By studying historical numbers over the last few seasons, you can identify emerging trends that will help you pick better sleepers. Here are several players that have excellent potential based on the two trends I cited above:
Reggie Williams, WR, Jaguars
Third-year wideout who many people have already written off as a bust.
Mark Clayton, WR, Ravens
The next Steve Smith.
Samie Parker, WR, Chiefs
The small, lighting-quick Parker will give KC the #1 WR they’ve been missing for years.
Michael Jenkins, WR, Falcons
Is this the season Jenkins, a third-year wideout, and Michael Vick finally get on the same page?
4. Identify Players With Momentum
Momentum can be a powerful force in football. One team can be dominating a game for three quarters, but an untimely sack or interception can shift can shift the contest in the opponent’s favor. In fantasy football, momentum can play an important role, too.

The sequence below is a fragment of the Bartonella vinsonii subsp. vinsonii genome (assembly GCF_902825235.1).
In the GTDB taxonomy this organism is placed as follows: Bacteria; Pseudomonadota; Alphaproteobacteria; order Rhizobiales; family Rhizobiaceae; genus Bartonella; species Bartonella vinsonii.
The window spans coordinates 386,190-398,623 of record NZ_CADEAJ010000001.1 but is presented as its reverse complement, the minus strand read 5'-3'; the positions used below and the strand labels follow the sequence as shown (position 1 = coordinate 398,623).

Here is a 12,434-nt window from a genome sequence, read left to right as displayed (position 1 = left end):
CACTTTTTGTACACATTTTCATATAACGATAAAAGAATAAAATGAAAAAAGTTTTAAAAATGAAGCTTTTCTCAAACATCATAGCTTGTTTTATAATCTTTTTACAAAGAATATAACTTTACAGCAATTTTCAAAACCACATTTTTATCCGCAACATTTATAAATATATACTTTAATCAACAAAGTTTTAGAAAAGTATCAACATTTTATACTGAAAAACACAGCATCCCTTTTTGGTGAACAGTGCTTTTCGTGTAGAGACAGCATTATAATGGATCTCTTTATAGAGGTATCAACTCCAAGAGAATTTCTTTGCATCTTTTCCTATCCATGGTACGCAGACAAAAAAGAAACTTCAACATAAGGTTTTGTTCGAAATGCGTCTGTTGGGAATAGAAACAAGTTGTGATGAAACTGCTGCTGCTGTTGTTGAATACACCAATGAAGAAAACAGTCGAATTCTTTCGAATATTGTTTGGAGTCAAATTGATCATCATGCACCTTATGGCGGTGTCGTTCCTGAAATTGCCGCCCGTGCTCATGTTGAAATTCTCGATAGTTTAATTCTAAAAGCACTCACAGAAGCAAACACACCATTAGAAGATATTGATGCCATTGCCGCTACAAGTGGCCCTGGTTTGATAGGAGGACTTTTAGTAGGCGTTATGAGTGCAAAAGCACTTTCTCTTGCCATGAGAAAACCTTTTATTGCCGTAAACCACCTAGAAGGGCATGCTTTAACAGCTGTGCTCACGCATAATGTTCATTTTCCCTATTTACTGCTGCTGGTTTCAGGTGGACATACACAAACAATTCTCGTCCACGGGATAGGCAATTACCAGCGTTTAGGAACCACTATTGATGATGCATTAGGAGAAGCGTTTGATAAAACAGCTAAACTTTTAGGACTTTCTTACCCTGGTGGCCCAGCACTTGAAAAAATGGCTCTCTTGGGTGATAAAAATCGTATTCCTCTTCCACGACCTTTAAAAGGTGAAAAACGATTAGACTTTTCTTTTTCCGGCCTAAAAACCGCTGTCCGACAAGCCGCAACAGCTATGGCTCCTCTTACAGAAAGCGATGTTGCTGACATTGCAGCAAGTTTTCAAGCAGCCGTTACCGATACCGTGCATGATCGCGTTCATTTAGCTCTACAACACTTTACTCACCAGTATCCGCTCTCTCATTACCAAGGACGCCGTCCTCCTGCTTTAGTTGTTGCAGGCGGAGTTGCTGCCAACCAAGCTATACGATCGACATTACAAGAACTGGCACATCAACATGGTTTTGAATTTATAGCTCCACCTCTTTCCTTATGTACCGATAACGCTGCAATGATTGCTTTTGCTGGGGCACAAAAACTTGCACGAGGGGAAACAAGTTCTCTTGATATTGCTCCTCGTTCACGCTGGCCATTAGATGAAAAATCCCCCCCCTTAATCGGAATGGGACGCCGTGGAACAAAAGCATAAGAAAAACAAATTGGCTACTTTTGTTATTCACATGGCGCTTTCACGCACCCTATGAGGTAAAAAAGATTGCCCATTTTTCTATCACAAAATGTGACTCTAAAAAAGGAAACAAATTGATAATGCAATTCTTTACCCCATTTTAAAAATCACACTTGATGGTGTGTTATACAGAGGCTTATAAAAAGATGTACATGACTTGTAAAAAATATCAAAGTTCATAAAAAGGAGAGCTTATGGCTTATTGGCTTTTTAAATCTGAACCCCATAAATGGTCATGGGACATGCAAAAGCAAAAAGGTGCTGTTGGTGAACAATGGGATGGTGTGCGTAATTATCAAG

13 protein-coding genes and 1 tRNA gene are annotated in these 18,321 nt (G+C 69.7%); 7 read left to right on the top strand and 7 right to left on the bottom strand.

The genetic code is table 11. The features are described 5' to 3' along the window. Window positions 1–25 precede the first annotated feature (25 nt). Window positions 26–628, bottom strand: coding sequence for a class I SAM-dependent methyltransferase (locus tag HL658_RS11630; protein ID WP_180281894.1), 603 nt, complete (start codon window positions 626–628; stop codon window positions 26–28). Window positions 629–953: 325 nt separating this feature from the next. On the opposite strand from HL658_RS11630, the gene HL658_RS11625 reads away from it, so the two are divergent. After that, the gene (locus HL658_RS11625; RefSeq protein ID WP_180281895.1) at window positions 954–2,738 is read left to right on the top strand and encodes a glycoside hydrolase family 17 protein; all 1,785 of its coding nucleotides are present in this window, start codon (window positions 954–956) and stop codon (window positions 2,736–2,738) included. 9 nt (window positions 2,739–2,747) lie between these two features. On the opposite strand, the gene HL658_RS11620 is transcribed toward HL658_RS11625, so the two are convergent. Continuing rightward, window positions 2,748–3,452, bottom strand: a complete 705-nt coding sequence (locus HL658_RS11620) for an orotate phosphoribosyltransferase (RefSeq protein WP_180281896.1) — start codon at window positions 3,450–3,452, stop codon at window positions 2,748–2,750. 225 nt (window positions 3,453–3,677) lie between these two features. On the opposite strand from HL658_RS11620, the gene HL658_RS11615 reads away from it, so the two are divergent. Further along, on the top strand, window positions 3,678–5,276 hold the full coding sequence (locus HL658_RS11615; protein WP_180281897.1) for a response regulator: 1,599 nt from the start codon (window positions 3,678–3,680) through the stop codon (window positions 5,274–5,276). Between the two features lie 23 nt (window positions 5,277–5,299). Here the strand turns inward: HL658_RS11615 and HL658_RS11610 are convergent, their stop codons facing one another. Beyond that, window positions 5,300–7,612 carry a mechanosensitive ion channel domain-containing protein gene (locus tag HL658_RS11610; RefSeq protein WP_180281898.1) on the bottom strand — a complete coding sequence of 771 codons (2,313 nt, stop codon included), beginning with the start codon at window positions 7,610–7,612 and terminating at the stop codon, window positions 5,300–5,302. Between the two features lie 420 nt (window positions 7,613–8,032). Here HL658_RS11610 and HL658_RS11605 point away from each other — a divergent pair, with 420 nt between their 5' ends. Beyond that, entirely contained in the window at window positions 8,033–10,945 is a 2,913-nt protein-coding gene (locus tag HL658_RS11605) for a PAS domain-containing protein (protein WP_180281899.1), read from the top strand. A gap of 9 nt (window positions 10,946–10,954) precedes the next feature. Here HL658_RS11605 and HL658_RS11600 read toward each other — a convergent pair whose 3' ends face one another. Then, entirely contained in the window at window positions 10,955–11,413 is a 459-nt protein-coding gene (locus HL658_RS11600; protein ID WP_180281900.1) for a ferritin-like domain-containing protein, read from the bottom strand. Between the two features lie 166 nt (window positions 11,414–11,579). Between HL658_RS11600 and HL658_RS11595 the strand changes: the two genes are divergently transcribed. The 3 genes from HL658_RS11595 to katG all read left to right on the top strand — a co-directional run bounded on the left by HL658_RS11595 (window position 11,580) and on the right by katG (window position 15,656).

Players who close out the season strong one year often use that success as a springboard to even greater things the following season. That was certainly the case for Carson Palmer, who finished 2004 with 11 touchdowns in his final four games. In 2005, he continued his climb, eventually becoming one of fantasy football’s top two quarterbacks.
Momentum can also build through the preseason and carry over into the regular season. It happened for Kevin Curtis last season. Curtis led the NFL with three preseason touchdowns and ranked third in receiving yardage. His hot streak continued in the regular season, where he racked up 801 yards and six scores. Mike Anderson was another player whose strong preseason gave way to regular season success.
Who is coming off a hot finish to the 2005 regular season and is poised to build off that momentum? Here are some players to consider:
Ryan Moats, RB, Eagles
Closed out the 2005 season with three touchdowns in the final four weeks.
Mark Clayton, WR, Ravens
Finished the season with strong performances in three of his final five games.